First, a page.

Still, for Buffalo Teachers Federation President Philip Rumore, the issue is not just sick days. Rumore asserted that the school district's decision to controvert Muszynski's workers' compensation claim – thereby leaving it up to a workers' compensation law judge to decide – sent a message to all teachers “that your safety is not important.”

“The [Buffalo Board of Education] did not have to controvert the case,” Rumore told “They could have very easily said she deserves to be paid.”

Considering that Muszynski “was beaten within an inch of her life,” Rumore said that the school district's decision to controvert her workers' compensation claim “was a disgusting and despicable and uncaring act directed at a teacher.”

“A Legal Decision”

According to Trotter, the Buffalo Public Schools based its decision on the advice of EM Risk Management, a Syracuse, N.Y., firm that manages the school district's workers' compensation claims. The district is self-insured.

Ultimately, Trotter said, it was “a legal decision.”

“[EM Risk Management] looked at the situation and said that this individual [Muszynski] is not likely to be found by the workers' compensation board to have experienced a workers' comp injury because she wasn't at work at the time,” Trotter said.

Trotter said that to approve Muszynski's claim could have subjected the district to lawsuits “for waste of taxpayer finds.” She said that in addition to paying Muszynski's salary and benefits for up to 5 years, the district also would have had to pay a long-term substitute teacher a full salary and benefits, per the current union contract.

“There's actually a provision of the New York State Constitution that prohibits making a gift of public funds,” Trotter said. “ ... If you had a choice one way or the other and you gave away something you had no obligation to give away, then you have violated the state constitution. So for us, those two things – prudent fiscal management [of taxpayer dollars] and following what the law requires – they're the same thing.”

Rumore, however, argues that approving Muszynski's claim would not have been much of a financial hit for the school district.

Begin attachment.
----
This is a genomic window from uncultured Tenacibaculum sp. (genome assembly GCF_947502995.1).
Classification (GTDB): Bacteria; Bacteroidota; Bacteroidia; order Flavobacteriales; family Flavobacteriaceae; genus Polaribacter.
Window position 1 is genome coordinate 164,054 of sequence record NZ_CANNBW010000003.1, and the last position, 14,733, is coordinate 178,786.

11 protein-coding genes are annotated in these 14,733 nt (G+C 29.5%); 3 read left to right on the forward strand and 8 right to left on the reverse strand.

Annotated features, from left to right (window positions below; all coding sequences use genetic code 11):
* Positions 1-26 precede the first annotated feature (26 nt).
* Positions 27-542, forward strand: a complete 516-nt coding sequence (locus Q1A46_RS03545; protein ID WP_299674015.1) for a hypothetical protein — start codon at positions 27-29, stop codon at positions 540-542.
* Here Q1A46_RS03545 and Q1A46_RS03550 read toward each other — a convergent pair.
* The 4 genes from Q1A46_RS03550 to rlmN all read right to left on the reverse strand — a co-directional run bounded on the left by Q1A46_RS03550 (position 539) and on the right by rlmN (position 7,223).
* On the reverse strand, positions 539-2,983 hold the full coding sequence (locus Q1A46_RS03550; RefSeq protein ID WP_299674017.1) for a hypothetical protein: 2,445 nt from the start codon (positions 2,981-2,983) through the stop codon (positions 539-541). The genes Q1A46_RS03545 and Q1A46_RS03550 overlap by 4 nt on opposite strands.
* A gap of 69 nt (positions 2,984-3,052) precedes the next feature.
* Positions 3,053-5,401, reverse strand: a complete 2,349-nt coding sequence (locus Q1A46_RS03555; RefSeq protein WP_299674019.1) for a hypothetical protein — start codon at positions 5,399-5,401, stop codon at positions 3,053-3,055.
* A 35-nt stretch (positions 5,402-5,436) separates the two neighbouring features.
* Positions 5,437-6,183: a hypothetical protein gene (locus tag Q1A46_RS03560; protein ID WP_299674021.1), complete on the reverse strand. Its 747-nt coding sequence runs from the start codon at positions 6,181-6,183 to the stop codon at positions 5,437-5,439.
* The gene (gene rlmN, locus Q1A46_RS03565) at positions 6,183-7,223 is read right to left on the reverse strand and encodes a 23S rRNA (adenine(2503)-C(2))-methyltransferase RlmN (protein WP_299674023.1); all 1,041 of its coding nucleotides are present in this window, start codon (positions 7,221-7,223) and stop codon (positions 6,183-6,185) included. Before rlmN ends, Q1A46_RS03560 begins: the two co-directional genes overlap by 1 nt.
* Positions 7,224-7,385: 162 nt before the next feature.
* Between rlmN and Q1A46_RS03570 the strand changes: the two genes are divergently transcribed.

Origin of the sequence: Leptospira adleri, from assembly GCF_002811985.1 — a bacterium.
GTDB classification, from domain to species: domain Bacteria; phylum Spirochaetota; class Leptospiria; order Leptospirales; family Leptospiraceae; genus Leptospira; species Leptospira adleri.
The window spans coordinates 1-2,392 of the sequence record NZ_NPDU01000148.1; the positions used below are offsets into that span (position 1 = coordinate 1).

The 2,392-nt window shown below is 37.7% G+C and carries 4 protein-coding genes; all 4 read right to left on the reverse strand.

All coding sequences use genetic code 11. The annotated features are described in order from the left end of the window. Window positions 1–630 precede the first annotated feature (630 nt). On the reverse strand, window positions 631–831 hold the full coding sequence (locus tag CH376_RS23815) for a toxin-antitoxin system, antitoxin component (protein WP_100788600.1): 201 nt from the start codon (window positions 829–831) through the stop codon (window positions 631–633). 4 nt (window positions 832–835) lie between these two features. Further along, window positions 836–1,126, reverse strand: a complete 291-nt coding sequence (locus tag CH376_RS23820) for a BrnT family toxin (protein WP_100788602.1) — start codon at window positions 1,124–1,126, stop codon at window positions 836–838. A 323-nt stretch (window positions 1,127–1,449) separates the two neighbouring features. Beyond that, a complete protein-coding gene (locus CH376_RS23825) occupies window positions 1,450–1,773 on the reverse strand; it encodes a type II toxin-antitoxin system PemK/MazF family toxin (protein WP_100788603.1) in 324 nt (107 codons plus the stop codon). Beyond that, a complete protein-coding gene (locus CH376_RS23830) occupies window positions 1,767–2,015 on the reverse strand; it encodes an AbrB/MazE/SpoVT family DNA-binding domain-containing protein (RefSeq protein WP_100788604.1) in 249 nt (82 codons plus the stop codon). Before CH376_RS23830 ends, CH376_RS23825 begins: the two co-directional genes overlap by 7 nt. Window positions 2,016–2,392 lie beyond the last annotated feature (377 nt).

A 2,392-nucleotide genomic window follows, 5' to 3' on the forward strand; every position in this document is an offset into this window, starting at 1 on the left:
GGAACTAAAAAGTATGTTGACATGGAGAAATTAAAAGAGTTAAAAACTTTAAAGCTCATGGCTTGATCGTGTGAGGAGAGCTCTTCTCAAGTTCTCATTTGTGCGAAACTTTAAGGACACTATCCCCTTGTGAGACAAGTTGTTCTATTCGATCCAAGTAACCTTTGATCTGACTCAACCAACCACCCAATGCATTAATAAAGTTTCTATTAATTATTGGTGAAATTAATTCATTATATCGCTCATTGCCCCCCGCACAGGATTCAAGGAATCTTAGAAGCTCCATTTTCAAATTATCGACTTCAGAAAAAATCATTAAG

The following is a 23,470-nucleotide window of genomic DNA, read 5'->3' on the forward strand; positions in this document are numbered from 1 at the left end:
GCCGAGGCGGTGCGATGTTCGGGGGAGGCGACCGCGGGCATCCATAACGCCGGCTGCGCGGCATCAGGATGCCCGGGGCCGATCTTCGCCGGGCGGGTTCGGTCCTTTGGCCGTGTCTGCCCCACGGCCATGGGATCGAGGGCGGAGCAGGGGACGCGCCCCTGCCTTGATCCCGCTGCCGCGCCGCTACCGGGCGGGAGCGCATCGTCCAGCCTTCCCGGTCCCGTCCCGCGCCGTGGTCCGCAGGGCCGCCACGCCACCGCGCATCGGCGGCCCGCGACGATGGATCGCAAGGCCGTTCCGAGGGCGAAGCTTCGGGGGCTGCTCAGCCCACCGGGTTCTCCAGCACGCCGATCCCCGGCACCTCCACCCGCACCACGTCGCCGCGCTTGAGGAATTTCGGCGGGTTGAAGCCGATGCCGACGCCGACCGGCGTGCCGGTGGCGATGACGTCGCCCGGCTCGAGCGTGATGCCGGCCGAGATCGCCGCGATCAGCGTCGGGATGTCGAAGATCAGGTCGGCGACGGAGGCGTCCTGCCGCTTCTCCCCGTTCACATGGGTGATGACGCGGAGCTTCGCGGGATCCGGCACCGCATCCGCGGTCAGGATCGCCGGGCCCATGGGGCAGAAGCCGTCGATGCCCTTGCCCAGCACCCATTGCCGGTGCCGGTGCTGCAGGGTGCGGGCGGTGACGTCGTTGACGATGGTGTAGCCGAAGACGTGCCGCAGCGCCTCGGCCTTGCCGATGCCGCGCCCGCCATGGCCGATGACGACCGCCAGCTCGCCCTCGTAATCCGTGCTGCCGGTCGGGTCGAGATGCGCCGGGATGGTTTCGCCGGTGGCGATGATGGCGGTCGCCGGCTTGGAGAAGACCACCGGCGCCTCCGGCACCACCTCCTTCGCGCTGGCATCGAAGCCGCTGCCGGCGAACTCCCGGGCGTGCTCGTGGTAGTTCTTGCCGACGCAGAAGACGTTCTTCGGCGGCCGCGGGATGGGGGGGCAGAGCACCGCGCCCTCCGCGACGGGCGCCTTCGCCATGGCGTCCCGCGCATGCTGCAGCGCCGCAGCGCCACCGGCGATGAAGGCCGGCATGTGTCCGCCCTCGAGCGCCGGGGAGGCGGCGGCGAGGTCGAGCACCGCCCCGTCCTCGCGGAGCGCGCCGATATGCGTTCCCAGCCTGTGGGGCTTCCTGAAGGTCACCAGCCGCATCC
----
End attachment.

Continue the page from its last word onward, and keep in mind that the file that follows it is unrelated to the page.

“You're talking about a district that has a budget of probably close to $800 million,” Rumore said. “It's not like it's gonna sink the ship.”

Alleged Assailant Facing Felony Charges

According to the Erie County District Attorney's Office, Muszynski's alleged attacker – 17-year-old Terrance Johnson – has been indicted and arraigned on three counts of felony robbery. A pre-trial hearing has been scheduled for April 27 before Justice Penny Wolfgang in the New York State Supreme Court 8th Judicial District.

Muszynski said that she didn't realize that her alleged attacker was a student until several weeks after the assault, when she visited the school and saw the student in the library using a computer. She only later discovered that the student was registered in one of her biology labs, although she doesn't recall ever seeing him in class.

That played into Judge Arthur Cooper's decision, as Cooper concluded that “the only connection to [Muszynski's] employment is that the person who committed the assault was a student at the school at which the claimant was employed.”

Rumore called Cooper's decision an “injustice.”

“Obviously the student at the school knew that teachers would be going into the school and must have known that this is a teacher at this school, because he was probably laying in wait for her,” Rumore said. “It's obvious that he just wasn't walking down the street and said, 'Well, I just happen to have a board in my hand at this particular time and let me just club this innocent civilian here.'”

Muszynski Will Appeal

Attorney Jerry Gambino, who is representing Muszynski, told that he is preparing an appeal of Cooper's verdict.

Although Gambino acknowledged that under New York state law, workers' compensation does not apply to travel to and from work, he asserted that “there are gray areas in workers' comp, which many people don't realize.”

“I think we have a shot on appeal,” Gambino said. If not, he added, he might take the case to a higher state court.

Still, a successful appeal likely wouldn't change Muszynski's opinion of the school district.

“They really don't give a darn what happens to us anyway,” she said.